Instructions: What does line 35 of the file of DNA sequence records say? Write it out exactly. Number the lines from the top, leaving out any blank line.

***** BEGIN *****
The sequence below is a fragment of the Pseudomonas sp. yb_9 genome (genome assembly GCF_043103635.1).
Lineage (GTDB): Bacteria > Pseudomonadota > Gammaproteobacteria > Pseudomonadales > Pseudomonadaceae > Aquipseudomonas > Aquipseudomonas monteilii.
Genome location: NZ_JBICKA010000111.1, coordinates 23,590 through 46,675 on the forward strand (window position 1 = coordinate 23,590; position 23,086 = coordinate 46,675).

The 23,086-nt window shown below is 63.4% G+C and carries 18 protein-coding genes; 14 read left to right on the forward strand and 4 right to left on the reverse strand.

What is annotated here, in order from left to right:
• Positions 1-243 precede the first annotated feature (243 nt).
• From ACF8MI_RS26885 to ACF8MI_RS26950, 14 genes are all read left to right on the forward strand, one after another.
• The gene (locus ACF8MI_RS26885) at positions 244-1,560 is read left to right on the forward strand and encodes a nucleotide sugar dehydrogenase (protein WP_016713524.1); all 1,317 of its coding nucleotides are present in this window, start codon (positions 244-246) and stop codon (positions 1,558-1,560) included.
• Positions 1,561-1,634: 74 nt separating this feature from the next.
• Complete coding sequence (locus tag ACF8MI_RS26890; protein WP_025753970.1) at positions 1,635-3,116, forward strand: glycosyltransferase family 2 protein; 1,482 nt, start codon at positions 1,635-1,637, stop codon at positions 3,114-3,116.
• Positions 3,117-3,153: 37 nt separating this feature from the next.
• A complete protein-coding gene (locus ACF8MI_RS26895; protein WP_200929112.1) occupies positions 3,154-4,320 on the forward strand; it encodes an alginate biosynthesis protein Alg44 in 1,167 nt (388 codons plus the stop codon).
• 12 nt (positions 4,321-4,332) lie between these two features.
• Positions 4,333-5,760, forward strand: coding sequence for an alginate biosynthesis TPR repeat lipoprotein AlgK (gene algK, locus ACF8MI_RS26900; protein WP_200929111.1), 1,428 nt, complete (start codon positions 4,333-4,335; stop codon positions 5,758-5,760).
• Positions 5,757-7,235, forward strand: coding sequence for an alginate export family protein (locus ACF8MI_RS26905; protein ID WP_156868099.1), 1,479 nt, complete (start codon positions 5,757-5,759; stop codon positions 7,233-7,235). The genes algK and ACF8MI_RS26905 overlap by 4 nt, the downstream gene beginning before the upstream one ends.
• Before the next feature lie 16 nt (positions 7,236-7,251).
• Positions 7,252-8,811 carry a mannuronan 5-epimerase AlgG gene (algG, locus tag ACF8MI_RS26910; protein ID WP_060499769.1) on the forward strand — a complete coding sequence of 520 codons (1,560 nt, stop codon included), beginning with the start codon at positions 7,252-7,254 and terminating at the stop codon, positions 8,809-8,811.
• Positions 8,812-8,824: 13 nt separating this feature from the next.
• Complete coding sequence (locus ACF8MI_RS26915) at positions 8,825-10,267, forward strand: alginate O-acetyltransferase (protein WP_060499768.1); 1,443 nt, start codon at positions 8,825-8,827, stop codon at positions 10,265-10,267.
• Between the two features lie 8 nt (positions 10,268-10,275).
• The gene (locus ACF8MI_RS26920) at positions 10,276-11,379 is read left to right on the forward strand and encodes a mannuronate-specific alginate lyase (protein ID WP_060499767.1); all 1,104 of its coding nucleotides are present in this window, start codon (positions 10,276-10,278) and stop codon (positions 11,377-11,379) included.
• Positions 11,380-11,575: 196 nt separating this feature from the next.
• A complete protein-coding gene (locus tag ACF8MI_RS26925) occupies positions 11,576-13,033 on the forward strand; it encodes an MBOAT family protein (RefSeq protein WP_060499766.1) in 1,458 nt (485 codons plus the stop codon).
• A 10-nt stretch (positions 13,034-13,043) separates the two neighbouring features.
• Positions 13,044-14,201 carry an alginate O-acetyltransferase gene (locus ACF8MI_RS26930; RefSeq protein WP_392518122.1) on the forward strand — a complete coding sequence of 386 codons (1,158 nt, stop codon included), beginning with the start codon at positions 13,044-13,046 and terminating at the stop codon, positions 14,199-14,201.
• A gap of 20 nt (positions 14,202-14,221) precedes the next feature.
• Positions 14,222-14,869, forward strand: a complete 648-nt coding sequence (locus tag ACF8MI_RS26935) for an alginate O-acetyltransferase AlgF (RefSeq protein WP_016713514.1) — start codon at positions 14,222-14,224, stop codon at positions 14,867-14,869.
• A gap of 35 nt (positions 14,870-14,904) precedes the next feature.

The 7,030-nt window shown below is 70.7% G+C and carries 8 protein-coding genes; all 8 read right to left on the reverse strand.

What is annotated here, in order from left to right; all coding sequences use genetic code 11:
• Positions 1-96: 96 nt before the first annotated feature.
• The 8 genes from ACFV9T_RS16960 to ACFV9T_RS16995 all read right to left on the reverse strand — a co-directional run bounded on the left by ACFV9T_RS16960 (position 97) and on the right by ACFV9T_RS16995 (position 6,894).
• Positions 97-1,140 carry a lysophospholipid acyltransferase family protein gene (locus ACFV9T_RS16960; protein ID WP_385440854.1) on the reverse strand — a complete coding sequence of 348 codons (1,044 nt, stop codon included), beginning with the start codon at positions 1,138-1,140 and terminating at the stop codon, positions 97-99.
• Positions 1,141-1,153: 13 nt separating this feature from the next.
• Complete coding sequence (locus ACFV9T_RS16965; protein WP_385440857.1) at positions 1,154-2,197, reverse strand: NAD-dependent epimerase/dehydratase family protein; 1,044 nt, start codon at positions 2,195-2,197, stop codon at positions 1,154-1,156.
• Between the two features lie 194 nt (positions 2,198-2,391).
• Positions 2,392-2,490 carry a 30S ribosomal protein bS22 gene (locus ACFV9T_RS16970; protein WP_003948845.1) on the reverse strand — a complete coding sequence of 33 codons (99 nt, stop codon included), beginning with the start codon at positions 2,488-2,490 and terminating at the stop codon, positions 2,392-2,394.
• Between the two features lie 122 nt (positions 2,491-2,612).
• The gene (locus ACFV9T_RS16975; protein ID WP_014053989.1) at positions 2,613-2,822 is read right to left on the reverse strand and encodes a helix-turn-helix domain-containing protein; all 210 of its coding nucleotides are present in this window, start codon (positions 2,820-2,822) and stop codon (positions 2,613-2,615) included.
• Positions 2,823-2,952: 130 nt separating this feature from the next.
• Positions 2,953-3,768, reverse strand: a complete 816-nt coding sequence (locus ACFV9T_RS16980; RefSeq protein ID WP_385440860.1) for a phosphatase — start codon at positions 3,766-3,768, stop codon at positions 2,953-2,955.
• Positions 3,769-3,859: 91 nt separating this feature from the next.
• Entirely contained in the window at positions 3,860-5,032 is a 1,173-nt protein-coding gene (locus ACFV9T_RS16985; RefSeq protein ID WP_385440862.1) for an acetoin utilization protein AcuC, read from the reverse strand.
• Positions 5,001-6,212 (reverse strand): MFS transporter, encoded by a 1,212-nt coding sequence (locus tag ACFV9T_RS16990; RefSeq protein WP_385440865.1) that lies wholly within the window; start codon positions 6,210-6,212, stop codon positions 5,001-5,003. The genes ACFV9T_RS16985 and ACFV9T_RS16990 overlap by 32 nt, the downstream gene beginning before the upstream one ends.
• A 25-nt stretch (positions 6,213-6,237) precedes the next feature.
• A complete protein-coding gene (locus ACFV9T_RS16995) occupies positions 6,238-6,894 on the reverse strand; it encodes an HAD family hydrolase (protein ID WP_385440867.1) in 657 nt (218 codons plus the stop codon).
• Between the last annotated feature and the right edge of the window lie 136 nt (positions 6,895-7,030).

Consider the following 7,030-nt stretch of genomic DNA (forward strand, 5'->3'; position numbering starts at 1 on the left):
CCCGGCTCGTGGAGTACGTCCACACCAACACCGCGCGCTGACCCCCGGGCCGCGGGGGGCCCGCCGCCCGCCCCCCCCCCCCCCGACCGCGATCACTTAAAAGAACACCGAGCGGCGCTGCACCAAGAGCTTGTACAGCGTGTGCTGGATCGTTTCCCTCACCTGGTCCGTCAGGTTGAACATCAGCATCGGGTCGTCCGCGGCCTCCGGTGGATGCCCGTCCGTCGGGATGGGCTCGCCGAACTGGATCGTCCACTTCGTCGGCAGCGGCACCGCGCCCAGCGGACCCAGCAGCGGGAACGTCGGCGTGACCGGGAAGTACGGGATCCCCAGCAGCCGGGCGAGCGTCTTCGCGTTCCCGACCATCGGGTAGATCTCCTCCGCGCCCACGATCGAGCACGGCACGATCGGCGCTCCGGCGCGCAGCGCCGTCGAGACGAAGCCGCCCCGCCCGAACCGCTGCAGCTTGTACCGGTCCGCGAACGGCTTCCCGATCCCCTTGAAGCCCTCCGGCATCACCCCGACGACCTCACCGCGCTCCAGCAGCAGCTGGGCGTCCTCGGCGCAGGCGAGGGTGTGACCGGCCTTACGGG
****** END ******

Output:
• Complete coding sequence (locus ACFV9T_RS16965; protein WP_385440857.1) at positions 1,154-2,197, reverse strand: NAD-dependent epimerase/dehydratase family protein; 1,044 nt, start codon at positions 2,195-2,197, stop codon at positions 1,154-1,156.